With long legs, a lean body, and sometimes feathered ears, the Arabian Saluki is not only considered a canine beauty, but also a skillful hunter.
The pack animals were traditionally trained to track rabbits in Gulf countries, but in recent decades they’ve become competitive racers given their top speed of around 65 kilometers an hour.
Saluki ancestry is believed to date back to ancient Egypt, with preserved artwork of the royal, and fiercely loyal, dogs found in carvings and paintings.
Later, Saluki breeds spread to the Fertile Crescent, an arc of land from present-day Egypt to Iraq, then to the Arabian Peninsula before reaching Europe and beyond in the mid 1800s.
Around the globe, the dogs evolved to become gentle, and dedicated, family pets.
In the Gulf, they also fulfilled their innate desire to run free, both as hunting dogs and on the race track.
Pawing after the prize
The 2020 Saluki Championship saw sixty finalists, out of hundreds of hopefuls, make it through to the final round in February.
In Dubai’s last event of the canine racing season, every competitor was vying to be top dog.
For the best view of the action, fans drove alongside the dogs as they tore up the racetrack.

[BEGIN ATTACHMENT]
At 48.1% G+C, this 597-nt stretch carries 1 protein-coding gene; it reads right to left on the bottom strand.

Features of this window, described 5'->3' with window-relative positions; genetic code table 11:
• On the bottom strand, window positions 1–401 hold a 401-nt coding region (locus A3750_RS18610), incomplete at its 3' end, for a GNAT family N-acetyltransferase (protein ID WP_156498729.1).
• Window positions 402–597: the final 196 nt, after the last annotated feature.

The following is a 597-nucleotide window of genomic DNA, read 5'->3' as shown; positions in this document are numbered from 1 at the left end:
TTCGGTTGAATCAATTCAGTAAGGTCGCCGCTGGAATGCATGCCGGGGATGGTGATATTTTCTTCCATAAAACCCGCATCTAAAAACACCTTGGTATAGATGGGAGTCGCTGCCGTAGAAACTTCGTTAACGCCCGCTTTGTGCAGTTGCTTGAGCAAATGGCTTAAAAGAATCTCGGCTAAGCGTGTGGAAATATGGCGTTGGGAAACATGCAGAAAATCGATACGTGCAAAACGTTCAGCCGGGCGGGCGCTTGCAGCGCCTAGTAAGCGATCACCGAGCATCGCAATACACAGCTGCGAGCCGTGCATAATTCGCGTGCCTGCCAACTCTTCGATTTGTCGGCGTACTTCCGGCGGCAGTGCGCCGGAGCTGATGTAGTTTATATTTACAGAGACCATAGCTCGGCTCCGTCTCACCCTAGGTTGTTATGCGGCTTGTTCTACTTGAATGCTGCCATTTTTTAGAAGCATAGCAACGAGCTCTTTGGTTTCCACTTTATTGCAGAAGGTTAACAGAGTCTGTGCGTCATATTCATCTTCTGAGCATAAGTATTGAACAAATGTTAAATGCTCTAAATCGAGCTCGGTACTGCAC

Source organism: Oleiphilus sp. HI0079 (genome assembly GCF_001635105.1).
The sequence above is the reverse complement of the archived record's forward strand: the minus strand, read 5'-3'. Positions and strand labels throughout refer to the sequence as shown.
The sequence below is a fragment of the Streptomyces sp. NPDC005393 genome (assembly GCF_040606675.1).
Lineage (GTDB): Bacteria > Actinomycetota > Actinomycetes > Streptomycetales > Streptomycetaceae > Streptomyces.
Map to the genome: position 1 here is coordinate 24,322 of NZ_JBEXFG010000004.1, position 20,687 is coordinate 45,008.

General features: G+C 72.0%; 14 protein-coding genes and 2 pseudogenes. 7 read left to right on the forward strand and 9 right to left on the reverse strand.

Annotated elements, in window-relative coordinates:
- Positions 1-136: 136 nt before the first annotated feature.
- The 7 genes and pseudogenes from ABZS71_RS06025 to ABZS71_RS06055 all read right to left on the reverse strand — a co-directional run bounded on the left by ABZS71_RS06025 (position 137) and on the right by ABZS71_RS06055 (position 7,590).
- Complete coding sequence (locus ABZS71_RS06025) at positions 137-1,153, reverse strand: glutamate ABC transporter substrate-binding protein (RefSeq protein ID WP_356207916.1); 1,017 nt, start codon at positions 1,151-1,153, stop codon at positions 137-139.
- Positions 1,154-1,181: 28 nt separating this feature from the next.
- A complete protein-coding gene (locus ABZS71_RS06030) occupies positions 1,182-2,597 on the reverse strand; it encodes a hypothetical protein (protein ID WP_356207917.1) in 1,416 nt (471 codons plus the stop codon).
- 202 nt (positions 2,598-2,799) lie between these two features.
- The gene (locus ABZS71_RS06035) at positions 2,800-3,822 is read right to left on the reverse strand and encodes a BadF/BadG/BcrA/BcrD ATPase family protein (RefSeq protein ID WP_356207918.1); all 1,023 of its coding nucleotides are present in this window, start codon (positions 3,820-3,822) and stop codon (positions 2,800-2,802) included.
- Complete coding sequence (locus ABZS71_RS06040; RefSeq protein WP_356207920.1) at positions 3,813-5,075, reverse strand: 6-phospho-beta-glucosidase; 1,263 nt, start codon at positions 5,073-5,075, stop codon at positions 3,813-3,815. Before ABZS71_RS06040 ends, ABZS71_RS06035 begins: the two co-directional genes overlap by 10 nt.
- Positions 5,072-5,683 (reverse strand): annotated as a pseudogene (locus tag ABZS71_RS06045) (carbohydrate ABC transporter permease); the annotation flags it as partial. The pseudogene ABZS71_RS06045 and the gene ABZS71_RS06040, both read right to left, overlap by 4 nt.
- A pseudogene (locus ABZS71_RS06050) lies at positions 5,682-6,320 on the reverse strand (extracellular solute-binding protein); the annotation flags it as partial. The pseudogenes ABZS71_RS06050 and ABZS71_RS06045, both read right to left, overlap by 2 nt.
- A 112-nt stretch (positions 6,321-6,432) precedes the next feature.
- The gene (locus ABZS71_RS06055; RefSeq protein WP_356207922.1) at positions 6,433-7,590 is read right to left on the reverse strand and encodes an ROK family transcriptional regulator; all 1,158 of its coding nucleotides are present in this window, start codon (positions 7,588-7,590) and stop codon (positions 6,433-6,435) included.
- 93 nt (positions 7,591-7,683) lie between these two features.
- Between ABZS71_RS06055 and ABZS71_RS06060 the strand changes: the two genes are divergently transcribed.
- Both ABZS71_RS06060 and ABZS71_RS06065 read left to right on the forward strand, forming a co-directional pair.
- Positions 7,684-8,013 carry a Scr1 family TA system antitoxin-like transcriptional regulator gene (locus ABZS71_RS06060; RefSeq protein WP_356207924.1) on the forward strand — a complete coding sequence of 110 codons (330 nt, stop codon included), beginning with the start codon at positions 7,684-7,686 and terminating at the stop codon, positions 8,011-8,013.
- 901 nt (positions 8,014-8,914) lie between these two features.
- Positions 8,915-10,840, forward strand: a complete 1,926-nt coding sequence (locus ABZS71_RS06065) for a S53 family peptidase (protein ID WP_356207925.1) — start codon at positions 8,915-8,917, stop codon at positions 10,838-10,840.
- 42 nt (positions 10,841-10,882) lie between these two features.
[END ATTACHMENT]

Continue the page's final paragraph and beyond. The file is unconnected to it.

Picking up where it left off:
Prize money can reach up to $40,000 dollars per race, and winning is no easy task according to some trainers.
“This work, it’s not something that can be done in a day or night,” says Emirati Saluki trainer Marwan Al Sabousi, who has a pack of around 30 dogs that he trains across the region.
“I have a farm in Turkey, I have a farm in Syria, and I train them and I select the best out of them.”
Al Sabousi’s three-and-a-half-year-old prize-winner Najda, won the Female Professional stakes at the popular regional event.
Technology meets tradition
A number of traditional and modern methods are used to protect, and also incentivize, racing Saluki’s.
Henna dye hardens and provides extra padding to their paws, as they sprint around rough sand tracks. And to entice the dogs to run faster, robotic gazelles have been deployed for first time in this race's 13-year history.
The combination of real animal hide and a spinning tail, is encouraging these sight hounds to exceed their personal best.
“When it [the mechanical lure] looks closer to a live gazelle, it affects the Saluki more - to give them more motivation,” explains Mosalem Al Amri, a Saluki committee member at the Hamdan bin Mohammed Heritage Centre.
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